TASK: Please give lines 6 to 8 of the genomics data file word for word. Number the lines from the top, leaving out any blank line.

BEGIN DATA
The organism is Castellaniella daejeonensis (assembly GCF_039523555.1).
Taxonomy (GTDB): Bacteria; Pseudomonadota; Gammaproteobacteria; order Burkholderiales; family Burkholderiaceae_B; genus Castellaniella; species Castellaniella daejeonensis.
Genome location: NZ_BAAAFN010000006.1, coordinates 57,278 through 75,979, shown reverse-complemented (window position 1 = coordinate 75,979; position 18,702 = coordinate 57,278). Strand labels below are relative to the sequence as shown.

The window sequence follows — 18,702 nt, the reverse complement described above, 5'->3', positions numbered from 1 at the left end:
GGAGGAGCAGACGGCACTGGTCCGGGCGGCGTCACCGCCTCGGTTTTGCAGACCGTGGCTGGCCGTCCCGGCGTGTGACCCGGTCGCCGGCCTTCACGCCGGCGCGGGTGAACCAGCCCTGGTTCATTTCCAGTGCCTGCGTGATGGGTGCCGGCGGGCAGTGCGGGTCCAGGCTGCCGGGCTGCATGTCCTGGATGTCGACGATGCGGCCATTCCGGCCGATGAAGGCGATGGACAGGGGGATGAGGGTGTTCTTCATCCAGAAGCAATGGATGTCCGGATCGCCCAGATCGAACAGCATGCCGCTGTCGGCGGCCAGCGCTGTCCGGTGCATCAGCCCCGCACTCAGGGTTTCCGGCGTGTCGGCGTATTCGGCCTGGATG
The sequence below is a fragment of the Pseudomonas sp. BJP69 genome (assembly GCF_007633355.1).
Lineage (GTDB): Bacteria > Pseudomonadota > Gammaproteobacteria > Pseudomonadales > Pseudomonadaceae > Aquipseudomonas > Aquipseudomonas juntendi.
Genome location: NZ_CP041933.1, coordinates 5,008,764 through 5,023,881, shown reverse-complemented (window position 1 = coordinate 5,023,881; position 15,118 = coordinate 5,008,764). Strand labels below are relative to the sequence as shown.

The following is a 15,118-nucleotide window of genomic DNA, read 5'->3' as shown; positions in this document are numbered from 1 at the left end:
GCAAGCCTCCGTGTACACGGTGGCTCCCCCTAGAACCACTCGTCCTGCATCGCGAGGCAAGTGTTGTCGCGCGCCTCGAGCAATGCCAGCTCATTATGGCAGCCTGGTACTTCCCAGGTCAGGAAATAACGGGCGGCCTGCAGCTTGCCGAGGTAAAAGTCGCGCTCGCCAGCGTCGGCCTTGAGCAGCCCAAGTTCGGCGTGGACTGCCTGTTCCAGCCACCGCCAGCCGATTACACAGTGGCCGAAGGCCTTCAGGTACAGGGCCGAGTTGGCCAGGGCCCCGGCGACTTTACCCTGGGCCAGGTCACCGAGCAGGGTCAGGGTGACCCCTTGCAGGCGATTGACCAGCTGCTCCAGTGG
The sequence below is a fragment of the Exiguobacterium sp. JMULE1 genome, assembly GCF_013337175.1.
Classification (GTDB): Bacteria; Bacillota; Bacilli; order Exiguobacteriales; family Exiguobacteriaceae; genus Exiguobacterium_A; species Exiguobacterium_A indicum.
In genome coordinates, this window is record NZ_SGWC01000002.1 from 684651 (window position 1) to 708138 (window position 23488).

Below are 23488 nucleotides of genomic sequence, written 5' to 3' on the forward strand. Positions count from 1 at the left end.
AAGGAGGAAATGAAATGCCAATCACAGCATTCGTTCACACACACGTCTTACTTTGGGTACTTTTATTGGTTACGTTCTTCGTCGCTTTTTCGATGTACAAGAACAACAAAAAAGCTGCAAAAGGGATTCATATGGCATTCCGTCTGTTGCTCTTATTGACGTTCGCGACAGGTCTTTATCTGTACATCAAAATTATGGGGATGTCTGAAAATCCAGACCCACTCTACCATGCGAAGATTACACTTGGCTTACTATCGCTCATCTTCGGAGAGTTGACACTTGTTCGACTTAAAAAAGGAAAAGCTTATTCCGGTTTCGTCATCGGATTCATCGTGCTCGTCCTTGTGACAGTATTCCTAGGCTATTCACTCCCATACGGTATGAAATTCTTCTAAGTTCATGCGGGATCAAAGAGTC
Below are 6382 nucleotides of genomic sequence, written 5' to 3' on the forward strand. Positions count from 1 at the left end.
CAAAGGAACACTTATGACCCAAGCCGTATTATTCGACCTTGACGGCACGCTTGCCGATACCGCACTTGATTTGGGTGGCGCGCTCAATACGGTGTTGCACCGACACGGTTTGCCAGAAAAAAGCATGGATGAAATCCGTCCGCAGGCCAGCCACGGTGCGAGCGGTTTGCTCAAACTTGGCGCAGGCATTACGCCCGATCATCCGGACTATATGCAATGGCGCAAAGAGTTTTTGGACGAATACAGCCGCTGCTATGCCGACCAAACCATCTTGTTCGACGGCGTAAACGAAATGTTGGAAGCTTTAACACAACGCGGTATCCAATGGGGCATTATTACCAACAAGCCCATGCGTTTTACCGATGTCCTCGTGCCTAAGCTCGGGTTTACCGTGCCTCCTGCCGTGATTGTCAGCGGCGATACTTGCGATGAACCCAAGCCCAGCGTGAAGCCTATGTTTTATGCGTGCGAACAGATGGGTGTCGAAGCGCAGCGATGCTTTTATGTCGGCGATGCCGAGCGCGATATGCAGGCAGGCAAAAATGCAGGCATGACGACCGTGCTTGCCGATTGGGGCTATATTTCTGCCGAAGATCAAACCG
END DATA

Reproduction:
The sequence below is a fragment of the Pseudomonas sp. BJP69 genome (assembly GCF_007633355.1).
Lineage (GTDB): Bacteria > Pseudomonadota > Gammaproteobacteria > Pseudomonadales > Pseudomonadaceae > Aquipseudomonas > Aquipseudomonas juntendi.
Genome location: NZ_CP041933.1, coordinates 5,008,764 through 5,023,881, shown reverse-complemented (window position 1 = coordinate 5,023,881; position 15,118 = coordinate 5,008,764). Strand labels below are relative to the sequence as shown.